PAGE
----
Do You Like Your Afro Hair?

I’d been talking to a friend of mine about the next braided hairstyle I was thinking of getting when someone asked us, ‘do you actually like your natural hair?’  I was a bit confused as to what was meant by this question. I’d never ask someone out of the blue whether they ‘actually’ liked their hair. Do I think it was shade? No. But there is a common misconception that women of colour only use protective hairstyling such as braids or weaves because for some reason, they don’t like their natural hair.

I’ll start by saying that at this point in my life, I LOVE my natural afro hair. But admittedly that wasn’t always the case. Hair, no matter your ethnicity or race, is often so interwoven (unapologetic hair pun) with our self-esteem because it’s the first thing people notice when they see you. And there were times when I’d literally be counting the days till I could get my hair braided because I didn’t want anyone to see my afro hair.

When we strip this issue back, what is afro hair? It refers to the natural hair texture of certain populations in Africa, the African diaspora, Australia, and Asia, when this hair has not been altered by hot combs, flat irons, or chemicals (through perming, relaxation, or straightening).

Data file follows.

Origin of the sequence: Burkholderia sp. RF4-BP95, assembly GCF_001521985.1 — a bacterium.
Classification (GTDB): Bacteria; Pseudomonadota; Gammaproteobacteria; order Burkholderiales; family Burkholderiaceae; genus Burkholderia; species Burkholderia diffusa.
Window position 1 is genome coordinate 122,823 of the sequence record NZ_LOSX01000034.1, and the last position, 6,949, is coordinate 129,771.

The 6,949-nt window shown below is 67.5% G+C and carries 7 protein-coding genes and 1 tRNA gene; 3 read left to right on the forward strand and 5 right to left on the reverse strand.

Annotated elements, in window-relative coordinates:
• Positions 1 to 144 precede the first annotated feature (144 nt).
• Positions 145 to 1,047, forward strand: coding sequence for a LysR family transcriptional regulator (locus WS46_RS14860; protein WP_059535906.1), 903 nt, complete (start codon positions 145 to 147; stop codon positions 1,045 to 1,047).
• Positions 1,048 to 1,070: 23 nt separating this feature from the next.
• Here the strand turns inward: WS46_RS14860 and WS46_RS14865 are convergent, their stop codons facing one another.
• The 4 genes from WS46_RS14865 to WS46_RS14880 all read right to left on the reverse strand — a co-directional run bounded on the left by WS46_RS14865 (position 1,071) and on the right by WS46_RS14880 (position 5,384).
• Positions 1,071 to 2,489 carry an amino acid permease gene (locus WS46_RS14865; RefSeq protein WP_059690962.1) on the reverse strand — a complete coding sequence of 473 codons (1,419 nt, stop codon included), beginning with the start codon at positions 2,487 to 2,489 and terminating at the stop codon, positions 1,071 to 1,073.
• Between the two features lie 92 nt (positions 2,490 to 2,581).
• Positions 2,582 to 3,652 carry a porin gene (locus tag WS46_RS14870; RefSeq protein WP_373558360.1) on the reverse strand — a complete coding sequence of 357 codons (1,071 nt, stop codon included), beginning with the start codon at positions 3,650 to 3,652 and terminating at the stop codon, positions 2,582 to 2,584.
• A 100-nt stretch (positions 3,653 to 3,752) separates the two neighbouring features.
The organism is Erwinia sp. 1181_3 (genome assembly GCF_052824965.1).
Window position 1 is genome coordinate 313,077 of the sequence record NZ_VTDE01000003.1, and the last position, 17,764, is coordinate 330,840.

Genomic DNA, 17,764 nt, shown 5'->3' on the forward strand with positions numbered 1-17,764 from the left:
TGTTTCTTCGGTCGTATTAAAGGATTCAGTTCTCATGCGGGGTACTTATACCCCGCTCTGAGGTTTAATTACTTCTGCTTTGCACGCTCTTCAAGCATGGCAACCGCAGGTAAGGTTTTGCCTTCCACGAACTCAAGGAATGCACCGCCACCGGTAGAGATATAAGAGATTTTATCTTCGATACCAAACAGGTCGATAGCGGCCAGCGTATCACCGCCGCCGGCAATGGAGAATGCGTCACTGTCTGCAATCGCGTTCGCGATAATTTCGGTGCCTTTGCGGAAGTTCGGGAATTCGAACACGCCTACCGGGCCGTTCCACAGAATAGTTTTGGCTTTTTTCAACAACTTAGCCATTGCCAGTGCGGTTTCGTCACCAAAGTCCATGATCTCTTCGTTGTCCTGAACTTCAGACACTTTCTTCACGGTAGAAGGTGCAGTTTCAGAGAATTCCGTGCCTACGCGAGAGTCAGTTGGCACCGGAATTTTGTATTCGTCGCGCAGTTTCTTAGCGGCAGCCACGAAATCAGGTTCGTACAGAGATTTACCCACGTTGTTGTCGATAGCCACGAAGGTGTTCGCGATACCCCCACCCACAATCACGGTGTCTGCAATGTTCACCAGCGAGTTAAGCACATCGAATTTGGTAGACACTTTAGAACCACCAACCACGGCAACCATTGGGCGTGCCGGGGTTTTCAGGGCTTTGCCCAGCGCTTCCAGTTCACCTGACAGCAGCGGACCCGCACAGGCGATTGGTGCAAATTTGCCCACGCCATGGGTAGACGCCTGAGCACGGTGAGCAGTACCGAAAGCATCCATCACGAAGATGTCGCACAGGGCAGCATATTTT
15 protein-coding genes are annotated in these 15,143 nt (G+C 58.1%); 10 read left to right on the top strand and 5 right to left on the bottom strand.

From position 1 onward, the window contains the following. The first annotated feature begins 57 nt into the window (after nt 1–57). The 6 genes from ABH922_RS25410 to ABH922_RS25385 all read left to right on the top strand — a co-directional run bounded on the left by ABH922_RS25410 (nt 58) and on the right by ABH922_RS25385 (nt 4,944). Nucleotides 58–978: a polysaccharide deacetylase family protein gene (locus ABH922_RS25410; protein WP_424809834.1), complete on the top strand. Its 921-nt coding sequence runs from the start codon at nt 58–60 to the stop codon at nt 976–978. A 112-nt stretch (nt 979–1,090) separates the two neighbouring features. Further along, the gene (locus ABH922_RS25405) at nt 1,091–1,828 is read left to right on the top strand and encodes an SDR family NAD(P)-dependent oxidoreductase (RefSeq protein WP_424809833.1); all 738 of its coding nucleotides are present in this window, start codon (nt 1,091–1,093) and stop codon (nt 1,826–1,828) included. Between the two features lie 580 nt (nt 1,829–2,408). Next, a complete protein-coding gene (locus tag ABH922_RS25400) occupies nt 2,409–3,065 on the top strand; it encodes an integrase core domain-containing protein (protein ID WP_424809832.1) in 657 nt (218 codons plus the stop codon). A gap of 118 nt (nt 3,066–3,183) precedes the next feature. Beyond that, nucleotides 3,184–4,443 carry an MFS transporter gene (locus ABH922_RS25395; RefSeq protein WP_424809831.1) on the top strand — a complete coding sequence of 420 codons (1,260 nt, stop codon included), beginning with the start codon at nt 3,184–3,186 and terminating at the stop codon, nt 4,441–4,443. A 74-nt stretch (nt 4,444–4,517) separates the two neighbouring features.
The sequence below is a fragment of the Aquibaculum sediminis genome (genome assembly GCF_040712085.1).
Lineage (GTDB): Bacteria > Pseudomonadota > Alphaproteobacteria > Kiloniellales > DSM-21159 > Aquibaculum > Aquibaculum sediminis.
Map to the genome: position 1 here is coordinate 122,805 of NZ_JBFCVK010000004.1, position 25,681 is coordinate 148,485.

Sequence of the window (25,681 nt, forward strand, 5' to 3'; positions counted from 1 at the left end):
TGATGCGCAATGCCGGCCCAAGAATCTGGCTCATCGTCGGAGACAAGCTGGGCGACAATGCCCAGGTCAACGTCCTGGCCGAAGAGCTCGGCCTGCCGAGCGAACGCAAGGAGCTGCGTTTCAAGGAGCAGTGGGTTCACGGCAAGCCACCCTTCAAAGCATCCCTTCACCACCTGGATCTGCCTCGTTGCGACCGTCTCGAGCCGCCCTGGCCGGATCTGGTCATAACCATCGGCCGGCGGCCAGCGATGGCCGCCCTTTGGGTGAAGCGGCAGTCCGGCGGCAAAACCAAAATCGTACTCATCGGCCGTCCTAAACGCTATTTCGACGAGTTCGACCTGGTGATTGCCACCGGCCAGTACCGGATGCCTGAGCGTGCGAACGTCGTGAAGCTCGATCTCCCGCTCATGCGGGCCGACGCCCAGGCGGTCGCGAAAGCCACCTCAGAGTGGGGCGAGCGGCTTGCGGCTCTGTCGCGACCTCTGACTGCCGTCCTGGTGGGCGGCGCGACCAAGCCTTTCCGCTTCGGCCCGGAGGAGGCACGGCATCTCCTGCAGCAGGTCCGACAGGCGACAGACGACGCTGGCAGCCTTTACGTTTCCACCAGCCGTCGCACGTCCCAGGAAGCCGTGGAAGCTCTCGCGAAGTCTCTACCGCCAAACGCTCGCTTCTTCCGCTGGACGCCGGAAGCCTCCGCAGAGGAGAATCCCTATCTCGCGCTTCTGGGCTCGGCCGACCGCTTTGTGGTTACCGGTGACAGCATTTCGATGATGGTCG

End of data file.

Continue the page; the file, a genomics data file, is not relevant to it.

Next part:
It’s basically hair. So asking someone whether they ‘actually’ like their afro hair is arguably quite problematic because it implies that there’s something about their hair that they shouldn’t like or are ashamed of. And this all stems from the fact that beauty, and what society considers to be beautiful, has been Eurocentric for a long time.

Attitudes are changing and were increasingly seeing fashion houses using models with natural afro hair on their runways.

And yet recently in the news, it was alleged that a Zara employee was told to remove her box braids because it wasn’t appropriate for a professional environment. So clearly attitudes aren’t changing enough. It’s not enough for our natural hair – which cannot permanently be changed – to be seen as cool, edgy and exotic in the fashion world, but not be acceptable in the real world. It’s not good enough that women of colour feel they’ll be treated differently in a work environment because of something as feeble as the curl pattern on their heads.  


I commend companies such as Barbie who are making new dolls with hair of ALL textures so that young girls don’t grow into women who feel like the hair they were born with is not beautiful or less than.


But we still have some way to go.

Edited by Katie Randall 

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